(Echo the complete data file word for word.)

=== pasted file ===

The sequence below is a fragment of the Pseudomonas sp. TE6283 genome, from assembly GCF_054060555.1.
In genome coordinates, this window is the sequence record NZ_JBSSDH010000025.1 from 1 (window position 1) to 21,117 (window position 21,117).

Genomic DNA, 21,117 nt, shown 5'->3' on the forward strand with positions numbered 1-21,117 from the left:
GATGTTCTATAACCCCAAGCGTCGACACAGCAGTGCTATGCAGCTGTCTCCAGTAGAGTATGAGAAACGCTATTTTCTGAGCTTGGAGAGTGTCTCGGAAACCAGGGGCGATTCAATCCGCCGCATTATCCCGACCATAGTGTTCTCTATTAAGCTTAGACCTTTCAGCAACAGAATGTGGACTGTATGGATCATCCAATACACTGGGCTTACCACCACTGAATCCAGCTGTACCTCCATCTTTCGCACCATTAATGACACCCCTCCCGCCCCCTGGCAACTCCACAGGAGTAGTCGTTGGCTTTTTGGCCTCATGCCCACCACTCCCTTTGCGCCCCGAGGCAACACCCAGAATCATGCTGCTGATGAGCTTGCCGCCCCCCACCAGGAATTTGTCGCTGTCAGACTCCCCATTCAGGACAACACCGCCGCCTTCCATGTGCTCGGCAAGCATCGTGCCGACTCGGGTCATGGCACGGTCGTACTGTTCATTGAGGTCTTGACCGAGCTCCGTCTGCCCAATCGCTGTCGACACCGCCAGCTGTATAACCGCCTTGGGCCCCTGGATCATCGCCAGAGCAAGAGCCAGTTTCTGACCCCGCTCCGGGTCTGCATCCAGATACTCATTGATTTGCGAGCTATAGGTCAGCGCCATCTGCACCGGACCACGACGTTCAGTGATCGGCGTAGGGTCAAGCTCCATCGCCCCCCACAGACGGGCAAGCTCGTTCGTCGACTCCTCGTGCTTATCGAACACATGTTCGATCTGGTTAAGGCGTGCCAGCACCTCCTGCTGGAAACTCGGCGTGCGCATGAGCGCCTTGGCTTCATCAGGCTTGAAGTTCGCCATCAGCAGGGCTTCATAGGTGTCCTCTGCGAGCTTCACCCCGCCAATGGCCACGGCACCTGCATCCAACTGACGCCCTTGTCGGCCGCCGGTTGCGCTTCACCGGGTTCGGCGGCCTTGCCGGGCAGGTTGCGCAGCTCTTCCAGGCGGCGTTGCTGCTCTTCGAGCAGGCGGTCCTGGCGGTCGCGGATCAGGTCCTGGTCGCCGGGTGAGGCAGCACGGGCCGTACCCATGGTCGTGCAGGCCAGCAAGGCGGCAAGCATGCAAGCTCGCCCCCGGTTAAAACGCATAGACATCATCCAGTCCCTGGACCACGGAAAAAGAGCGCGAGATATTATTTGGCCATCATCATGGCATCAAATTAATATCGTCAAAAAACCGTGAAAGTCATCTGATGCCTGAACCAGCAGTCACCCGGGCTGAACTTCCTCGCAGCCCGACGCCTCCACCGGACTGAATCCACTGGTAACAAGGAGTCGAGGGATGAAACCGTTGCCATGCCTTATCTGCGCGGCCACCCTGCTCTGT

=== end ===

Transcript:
The sequence below is a fragment of the Pseudomonas sp. TE6283 genome, from assembly GCF_054060555.1.
In genome coordinates, this window is the sequence record NZ_JBSSDH010000025.1 from 1 (window position 1) to 21,117 (window position 21,117).

Genomic DNA, 21,117 nt, shown 5'->3' on the forward strand with positions numbered 1-21,117 from the left:
GATGTTCTATAACCCCAAGCGTCGACACAGCAGTGCTATGCAGCTGTCTCCAGTAGAGTATGAGAAACGCTATTTTCTGAGCTTGGAGAGTGTCTCGGAAACCAGGGGCGATTCAATCCGCCGCATTATCCCGACCATAGTGTTCTCTATTAAGCTTAGACCTTTCAGCAACAGAATGTGGACTGTATGGATCATCCAATACACTGGGCTTACCACCACTGAATCCAGCTGTACCTCCATCTTTCGCACCATTAATGACACCCCTCCCGCCCCCTGGCAACTCCACAGGAGTAGTCGTTGGCTTTTTGGCCTCATGCCCACCACTCCCTTTGCGCCCCGAGGCAACACCCAGAATCATGCTGCTGATGAGCTTGCCGCCCCCCACCAGGAATTTGTCGCTGTCAGACTCCCCATTCAGGACAACACCGCCGCCTTCCATGTGCTCGGCAAGCATCGTGCCGACTCGGGTCATGGCACGGTCGTACTGTTCATTGAGGTCTTGACCGAGCTCCGTCTGCCCAATCGCTGTCGACACCGCCAGCTGTATAACCGCCTTGGGCCCCTGGATCATCGCCAGAGCAAGAGCCAGTTTCTGACCCCGCTCCGGGTCTGCATCCAGATACTCATTGATTTGCGAGCTATAGGTCAGCGCCATCTGCACCGGACCACGACGTTCAGTGATCGGCGTAGGGTCAAGCTCCATCGCCCCCCACAGACGGGCAAGCTCGTTCGTCGACTCCTCGTGCTTATCGAACACATGTTCGATCTGGTTAAGGCGTGCCAGCACCTCCTGCTGGAAACTCGGCGTGCGCATGAGCGCCTTGGCTTCATCAGGCTTGAAGTTCGCCATCAGCAGGGCTTCATAGGTGTCCTCTGCGAGCTTCACCCCGCCAATGGCCACGGCACCTGCATCCAACTGACGCCCTTGTCGGCCGCCGGTTGCGCTTCACCGGGTTCGGCGGCCTTGCCGGGCAGGTTGCGCAGCTCTTCCAGGCGGCGTTGCTGCTCTTCGAGCAGGCGGTCCTGGCGGTCGCGGATCAGGTCCTGGTCGCCGGGTGAGGCAGCACGGGCCGTACCCATGGTCGTGCAGGCCAGCAAGGCGGCAAGCATGCAAGCTCGCCCCCGGTTAAAACGCATAGACATCATCCAGTCCCTGGACCACGGAAAAAGAGCGCGAGATATTATTTGGCCATCATCATGGCATCAAATTAATATCGTCAAAAAACCGTGAAAGTCATCTGATGCCTGAACCAGCAGTCACCCGGGCTGAACTTCCTCGCAGCCCGACGCCTCCACCGGACTGAATCCACTGGTAACAAGGAGTCGAGGGATGAAACCGTTGCCATGCCTTATCTGCGCGGCCACCCTGCTCTGT